A Cardiff church has been saved thanks to the support of Polish Catholics from all over South Wales since it was left without a priest at the end of 2008.
After Father Fahey died on Christmas Eve 2008 the church had no priest until Polish priest Father Bogdan Wera stepped in. St Patrick’s Roman Catholic Church in Grangetown now regularly attracts 400 Poles as well as 200 English speakers on any given weekend.
Wendy Marsh who worships at St Patrick's said: "When Father Fahey died we were like a ship without its captain." Father Bogdan strives to cater for all of his parishioners. He said: "It was a condition when I came here that I serve the English and Polish people."
There has been a strong Polish community in Cardiff since 1948, but they have moved locations regularly, using different churches, Nazareth House and even the cathedral to worship in. Father Bogdan said: "We have services in English and Polish and stage special events in both languages."
There are more than 8000 Polish people living in the Cardiff and Newport areas. Mrs Marsh said: "At Easter we waited six hours for confession. Everyone wants to renew before Good Friday."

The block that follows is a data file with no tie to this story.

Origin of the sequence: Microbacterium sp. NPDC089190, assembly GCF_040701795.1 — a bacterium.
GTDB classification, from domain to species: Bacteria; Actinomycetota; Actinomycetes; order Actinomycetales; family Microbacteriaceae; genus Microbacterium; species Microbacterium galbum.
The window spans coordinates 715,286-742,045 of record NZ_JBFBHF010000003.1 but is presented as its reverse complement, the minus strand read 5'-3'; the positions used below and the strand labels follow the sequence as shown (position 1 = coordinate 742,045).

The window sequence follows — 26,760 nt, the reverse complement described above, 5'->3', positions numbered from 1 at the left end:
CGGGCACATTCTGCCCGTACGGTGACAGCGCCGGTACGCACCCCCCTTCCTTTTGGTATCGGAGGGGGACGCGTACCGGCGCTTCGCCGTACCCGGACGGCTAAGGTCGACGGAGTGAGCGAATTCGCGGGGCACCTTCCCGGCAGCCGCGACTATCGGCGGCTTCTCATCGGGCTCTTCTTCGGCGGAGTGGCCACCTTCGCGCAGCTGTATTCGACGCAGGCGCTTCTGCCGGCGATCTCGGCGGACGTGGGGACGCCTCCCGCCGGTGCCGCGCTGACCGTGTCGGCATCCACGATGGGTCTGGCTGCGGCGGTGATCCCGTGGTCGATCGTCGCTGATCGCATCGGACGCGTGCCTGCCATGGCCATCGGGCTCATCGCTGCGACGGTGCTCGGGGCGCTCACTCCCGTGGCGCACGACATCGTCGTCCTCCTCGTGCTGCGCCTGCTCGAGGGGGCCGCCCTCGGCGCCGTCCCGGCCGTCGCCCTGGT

It has led to the integration of people from other cultures, including Jamaica, Korea and the Philippines. Father Bogdan said: "I feel the community here is a very strong community."
Mrs Marsh said: "It has been a bit of a shock for the older generation, with such an influx of people." Out of the 600 strong congregation their oldest parishioner is 97-year-old Mrs Desmond, who even attended midnight mass.
Father Bogdan said: "We have a lot of common things with other churches, not just the Catholics, but especially the Church of Wales." St Patrick's have had joint events with other nearby churches.
The church, which was built in 1931, now seems to have a healthy future. Mrs Marsh said: "It is our prayer that he stays. There is a need for a priest here."
Fellow parishioners, Jean and Bernard Carter said: "We are very proud of our church."